ATLANTA (Reuters) -- Eight people, six of them women of Asian descent, were shot dead in a string of attacks at day spas in and around Atlanta, and a man suspected of carrying out the killings was in custody on Wednesday in southern Georgia, police said.
Although authorities in the southern U.S. state declined to offer a motive for the violence, the attacks on Tuesday prompted the New York Police Department's counter-terrorism unit to announce the deployment of additional patrols in Asian communities there as a precaution.
South Korea's foreign ministry said its consulate-general in Atlanta had confirmed that the victims included four women of Korean descent but was verifying their nationality.
It was the latest instance of gun violence involving numerous deaths in the United States. Authorities said it was not determined whether the victims were targeted because of their race or ethnicity.
Robert Aaron Long, 21, of Woodstock in Cherokee County, was taken into custody in Crisp County, about 150 miles (240 km) south of Atlanta. A photo of Long, who is white, was released by authorities.
"A motive is still not clear, but a crime against any community is a crime against us all," Atlanta Mayor Keisha Lance Bottoms said in a statement on Wednesday.
The bloodshed began about 5 p.m. on Tuesday when four people were killed and another was wounded in a shooting at Young's Asian Massage in Cherokee County, about 40 miles (64 km) north of Atlanta, Captain Jay Baker of the Cherokee County Sheriff's Department said.
Two women of Asian descent were among the dead there, along with a white woman and a white man, Baker said, adding that the surviving victim was a Hispanic man.
In Atlanta, the state capital, police officers responding to a call of a "robbery in progress" shortly before 6 p.m. arrived at the Gold Spa beauty salon and found three women shot dead, Police Chief Rodney Bryant told reporters.
While investigating the initial report, the officers were called to a separate aromatherapy spa across the street where another woman was found dead from a gunshot wound, Bryant said. All four women killed in Atlanta were of Asian descent.
U.S. Secretary of State Antony Blinken, who was visiting South Korea on Wednesday, offered his condolences.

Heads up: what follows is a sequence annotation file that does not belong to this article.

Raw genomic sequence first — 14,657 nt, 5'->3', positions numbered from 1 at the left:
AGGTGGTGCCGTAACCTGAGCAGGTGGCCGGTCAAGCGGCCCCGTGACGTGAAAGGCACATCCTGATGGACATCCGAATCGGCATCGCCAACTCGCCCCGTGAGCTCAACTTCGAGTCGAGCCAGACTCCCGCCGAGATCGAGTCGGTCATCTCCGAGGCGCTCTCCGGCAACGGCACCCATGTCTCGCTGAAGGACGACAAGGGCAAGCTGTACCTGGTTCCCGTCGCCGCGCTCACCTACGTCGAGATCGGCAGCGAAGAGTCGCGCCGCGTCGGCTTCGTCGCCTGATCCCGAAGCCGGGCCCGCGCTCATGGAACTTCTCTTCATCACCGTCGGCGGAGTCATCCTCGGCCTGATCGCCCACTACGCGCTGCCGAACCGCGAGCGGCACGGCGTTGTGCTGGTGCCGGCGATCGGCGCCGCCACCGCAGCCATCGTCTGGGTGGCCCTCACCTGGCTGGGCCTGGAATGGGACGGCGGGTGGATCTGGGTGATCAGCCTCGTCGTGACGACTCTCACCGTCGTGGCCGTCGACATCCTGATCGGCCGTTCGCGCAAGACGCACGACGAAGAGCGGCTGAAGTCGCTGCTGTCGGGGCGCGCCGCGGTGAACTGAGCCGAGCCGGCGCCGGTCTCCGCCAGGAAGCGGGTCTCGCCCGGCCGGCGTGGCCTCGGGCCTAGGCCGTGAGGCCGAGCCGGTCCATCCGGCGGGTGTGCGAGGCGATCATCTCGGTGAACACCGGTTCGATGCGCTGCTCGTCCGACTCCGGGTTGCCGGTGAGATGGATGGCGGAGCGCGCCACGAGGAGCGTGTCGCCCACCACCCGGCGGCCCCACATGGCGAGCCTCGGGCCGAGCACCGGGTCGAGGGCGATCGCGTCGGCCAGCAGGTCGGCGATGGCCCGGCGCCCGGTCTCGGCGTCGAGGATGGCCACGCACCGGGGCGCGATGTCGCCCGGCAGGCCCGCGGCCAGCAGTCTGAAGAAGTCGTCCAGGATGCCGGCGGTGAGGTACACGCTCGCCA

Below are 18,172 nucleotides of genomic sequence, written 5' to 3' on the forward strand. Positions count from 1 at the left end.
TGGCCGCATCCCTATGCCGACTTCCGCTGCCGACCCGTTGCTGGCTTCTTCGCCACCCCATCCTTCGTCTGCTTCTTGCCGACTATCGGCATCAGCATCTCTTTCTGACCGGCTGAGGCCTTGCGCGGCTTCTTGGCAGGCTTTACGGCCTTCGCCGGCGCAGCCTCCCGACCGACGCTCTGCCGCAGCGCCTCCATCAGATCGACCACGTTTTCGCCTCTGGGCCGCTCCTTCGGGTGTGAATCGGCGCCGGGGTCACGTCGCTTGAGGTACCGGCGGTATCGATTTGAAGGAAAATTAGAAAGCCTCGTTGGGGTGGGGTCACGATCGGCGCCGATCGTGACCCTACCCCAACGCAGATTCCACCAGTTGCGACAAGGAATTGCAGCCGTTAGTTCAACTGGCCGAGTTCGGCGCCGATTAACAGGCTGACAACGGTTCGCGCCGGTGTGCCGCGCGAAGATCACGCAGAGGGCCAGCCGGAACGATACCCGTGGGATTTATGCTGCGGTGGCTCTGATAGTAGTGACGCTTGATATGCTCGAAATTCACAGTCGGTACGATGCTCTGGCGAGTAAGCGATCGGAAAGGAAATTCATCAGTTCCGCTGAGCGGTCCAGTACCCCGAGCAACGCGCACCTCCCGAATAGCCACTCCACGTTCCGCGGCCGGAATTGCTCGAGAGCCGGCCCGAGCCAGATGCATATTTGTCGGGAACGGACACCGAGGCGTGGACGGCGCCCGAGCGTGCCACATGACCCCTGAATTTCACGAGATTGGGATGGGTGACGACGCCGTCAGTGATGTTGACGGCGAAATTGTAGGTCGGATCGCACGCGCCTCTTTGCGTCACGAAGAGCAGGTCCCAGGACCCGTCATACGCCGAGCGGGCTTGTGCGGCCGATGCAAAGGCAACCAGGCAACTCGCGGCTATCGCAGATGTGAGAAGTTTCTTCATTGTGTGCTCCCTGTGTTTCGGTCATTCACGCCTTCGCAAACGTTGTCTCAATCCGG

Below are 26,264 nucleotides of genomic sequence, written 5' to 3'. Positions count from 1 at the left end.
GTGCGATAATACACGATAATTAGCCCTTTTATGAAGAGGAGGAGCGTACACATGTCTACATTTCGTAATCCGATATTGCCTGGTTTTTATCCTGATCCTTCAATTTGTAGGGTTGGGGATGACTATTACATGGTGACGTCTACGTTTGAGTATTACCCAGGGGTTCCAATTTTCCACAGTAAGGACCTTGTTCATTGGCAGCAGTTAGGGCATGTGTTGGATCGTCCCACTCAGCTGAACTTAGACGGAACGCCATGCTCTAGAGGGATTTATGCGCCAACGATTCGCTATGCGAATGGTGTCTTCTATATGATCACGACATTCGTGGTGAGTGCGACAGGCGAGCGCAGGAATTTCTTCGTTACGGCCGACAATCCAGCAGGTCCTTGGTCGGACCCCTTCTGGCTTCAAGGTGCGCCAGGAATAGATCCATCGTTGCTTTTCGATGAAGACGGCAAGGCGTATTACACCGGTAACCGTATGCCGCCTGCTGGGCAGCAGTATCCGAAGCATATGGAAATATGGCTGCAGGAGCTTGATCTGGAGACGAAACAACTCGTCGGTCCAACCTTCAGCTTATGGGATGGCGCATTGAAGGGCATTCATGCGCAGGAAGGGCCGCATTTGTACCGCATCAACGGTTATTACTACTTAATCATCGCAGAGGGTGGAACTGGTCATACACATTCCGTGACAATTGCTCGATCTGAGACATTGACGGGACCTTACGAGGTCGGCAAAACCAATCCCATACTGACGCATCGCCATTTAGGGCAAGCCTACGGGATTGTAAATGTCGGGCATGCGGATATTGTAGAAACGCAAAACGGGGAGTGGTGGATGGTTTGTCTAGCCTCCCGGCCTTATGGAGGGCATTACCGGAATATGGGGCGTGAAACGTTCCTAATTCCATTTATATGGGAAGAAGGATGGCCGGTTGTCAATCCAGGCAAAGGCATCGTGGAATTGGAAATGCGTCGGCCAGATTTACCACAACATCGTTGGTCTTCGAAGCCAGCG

"We are horrified by this violence which has no place in America or anywhere," Blinken told South Korean Foreign Minister Chung Eui-yong.
The violence unfolded days after U.S. President Joe Biden used a nationally televised speech to condemn a surge in hate crimes and discrimination against Asian-Americans. Civil rights groups have accused former President Donald Trump of contributing to the trend by referring to the coronavirus as the "China virus" and "China plague" because the pathogen first emerged there.
"The president has been briefed overnight about the horrific shootings in Atlanta. White House officials have been in touch with the mayor's office and will remain in touch with the FBI," White House spokeswoman Jen Psaki said in a statement.
U.S. Attorney General Merrick Garland was also briefed on the events, according to a Justice Department official.
Baker told Reuters that investigators were "very confident" that the same suspect was the gunman in all three shootings. The Atlanta Police Department said the suspect was connected to all the attacks by video evidence from the crime scenes.
Long was spotted in southern Georgia, far from the crime scenes, after police in Cherokee County issued a bulletin providing a description and license plates of the vehicle involved in the attacks, Baker said.
He was arrested without incident after a highway pursuit by Georgia state police and Crisp County Sheriff's deputies, sheriff's officials said later.
The New York Police Department's counter-terrorism branch said on Twitter that although there was no known connection to New York City, the department "will be deploying assets to our great Asian communities across the city out of an abundance of caution."
Atlanta police said they were stepping up patrols around businesses similar to those attacked on Tuesday.
Gun control is a divisive issue in the United States, which enshrines the right to bear arms in the Constitution. The U.S. House of Representatives last week approved a pair of gun control bills as Democrats seized upon a shifting political landscape that they said improved chances for enacting new laws after years of failed attempts.